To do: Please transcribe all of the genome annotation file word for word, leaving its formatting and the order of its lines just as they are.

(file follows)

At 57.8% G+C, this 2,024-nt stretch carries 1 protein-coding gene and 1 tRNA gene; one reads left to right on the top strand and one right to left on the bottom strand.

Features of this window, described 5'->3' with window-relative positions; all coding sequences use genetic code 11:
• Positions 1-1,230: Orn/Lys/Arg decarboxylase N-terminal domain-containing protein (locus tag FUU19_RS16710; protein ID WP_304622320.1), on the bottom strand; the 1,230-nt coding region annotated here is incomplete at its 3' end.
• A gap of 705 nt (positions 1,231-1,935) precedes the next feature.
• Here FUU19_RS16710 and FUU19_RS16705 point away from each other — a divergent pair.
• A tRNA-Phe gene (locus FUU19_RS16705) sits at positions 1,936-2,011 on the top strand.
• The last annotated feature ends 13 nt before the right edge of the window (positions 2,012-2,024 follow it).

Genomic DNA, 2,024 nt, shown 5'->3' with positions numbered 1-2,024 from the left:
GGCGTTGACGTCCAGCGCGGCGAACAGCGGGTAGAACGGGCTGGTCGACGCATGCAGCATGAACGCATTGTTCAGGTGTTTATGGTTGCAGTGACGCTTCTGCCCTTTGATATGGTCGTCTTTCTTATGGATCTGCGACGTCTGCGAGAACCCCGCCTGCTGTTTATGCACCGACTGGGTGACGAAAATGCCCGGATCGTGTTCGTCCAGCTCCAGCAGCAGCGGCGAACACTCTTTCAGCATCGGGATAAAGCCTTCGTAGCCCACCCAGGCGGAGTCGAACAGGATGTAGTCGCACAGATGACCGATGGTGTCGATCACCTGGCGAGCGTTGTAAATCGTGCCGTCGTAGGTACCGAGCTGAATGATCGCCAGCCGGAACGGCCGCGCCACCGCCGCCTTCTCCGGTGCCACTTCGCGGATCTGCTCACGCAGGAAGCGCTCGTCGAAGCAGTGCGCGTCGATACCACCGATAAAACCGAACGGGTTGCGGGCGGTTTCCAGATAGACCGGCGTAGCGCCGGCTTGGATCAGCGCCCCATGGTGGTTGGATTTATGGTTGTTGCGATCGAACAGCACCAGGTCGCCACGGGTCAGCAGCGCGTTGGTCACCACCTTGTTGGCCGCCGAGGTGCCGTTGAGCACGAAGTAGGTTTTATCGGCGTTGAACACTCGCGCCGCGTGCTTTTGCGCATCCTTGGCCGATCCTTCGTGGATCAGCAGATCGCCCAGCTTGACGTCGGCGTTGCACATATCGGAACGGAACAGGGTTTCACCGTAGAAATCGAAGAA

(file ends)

At 57.8% G+C, this 2,024-nt stretch carries 1 protein-coding gene and 1 tRNA gene; one reads left to right on the top strand and one right to left on the bottom strand.

Features of this window, described 5'->3' with window-relative positions; all coding sequences use genetic code 11:
• Positions 1-1,230: Orn/Lys/Arg decarboxylase N-terminal domain-containing protein (locus tag FUU19_RS16710; protein ID WP_304622320.1), on the bottom strand; the 1,230-nt coding region annotated here is incomplete at its 3' end.
• A gap of 705 nt (positions 1,231-1,935) precedes the next feature.
• Here FUU19_RS16710 and FUU19_RS16705 point away from each other — a divergent pair.
• A tRNA-Phe gene (locus FUU19_RS16705) sits at positions 1,936-2,011 on the top strand.
• The last annotated feature ends 13 nt before the right edge of the window (positions 2,012-2,024 follow it).

Genomic DNA, 2,024 nt, shown 5'->3' with positions numbered 1-2,024 from the left:
GGCGTTGACGTCCAGCGCGGCGAACAGCGGGTAGAACGGGCTGGTCGACGCATGCAGCATGAACGCATTGTTCAGGTGTTTATGGTTGCAGTGACGCTTCTGCCCTTTGATATGGTCGTCTTTCTTATGGATCTGCGACGTCTGCGAGAACCCCGCCTGCTGTTTATGCACCGACTGGGTGACGAAAATGCCCGGATCGTGTTCGTCCAGCTCCAGCAGCAGCGGCGAACACTCTTTCAGCATCGGGATAAAGCCTTCGTAGCCCACCCAGGCGGAGTCGAACAGGATGTAGTCGCACAGATGACCGATGGTGTCGATCACCTGGCGAGCGTTGTAAATCGTGCCGTCGTAGGTACCGAGCTGAATGATCGCCAGCCGGAACGGCCGCGCCACCGCCGCCTTCTCCGGTGCCACTTCGCGGATCTGCTCACGCAGGAAGCGCTCGTCGAAGCAGTGCGCGTCGATACCACCGATAAAACCGAACGGGTTGCGGGCGGTTTCCAGATAGACCGGCGTAGCGCCGGCTTGGATCAGCGCCCCATGGTGGTTGGATTTATGGTTGTTGCGATCGAACAGCACCAGGTCGCCACGGGTCAGCAGCGCGTTGGTCACCACCTTGTTGGCCGCCGAGGTGCCGTTGAGCACGAAGTAGGTTTTATCGGCGTTGAACACTCGCGCCGCGTGCTTTTGCGCATCCTTGGCCGATCCTTCGTGGATCAGCAGATCGCCCAGCTTGACGTCGGCGTTGCACATATCGGAACGGAACAGGGTTTCACCGTAGAAATCGAAGAA